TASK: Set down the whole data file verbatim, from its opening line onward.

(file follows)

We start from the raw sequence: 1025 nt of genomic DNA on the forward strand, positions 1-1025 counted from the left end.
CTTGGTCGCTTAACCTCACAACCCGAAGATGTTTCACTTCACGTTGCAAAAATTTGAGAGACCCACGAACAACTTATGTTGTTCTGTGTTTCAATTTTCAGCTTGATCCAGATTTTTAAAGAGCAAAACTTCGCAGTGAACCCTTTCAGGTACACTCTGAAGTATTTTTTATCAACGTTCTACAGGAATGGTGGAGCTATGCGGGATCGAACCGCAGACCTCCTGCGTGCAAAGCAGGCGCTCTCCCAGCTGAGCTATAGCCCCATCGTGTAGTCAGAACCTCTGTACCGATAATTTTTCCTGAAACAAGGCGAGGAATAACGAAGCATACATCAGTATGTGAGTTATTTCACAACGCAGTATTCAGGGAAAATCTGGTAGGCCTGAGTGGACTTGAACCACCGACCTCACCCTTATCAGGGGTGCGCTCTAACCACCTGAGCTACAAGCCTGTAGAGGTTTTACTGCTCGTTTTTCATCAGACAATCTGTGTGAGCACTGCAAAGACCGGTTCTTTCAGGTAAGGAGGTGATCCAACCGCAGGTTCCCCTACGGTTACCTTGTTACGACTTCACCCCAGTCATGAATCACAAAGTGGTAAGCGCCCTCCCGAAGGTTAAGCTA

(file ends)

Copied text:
We start from the raw sequence: 1025 nt of genomic DNA on the forward strand, positions 1-1025 counted from the left end.
CTTGGTCGCTTAACCTCACAACCCGAAGATGTTTCACTTCACGTTGCAAAAATTTGAGAGACCCACGAACAACTTATGTTGTTCTGTGTTTCAATTTTCAGCTTGATCCAGATTTTTAAAGAGCAAAACTTCGCAGTGAACCCTTTCAGGTACACTCTGAAGTATTTTTTATCAACGTTCTACAGGAATGGTGGAGCTATGCGGGATCGAACCGCAGACCTCCTGCGTGCAAAGCAGGCGCTCTCCCAGCTGAGCTATAGCCCCATCGTGTAGTCAGAACCTCTGTACCGATAATTTTTCCTGAAACAAGGCGAGGAATAACGAAGCATACATCAGTATGTGAGTTATTTCACAACGCAGTATTCAGGGAAAATCTGGTAGGCCTGAGTGGACTTGAACCACCGACCTCACCCTTATCAGGGGTGCGCTCTAACCACCTGAGCTACAAGCCTGTAGAGGTTTTACTGCTCGTTTTTCATCAGACAATCTGTGTGAGCACTGCAAAGACCGGTTCTTTCAGGTAAGGAGGTGATCCAACCGCAGGTTCCCCTACGGTTACCTTGTTACGACTTCACCCCAGTCATGAATCACAAAGTGGTAAGCGCCCTCCCGAAGGTTAAGCTA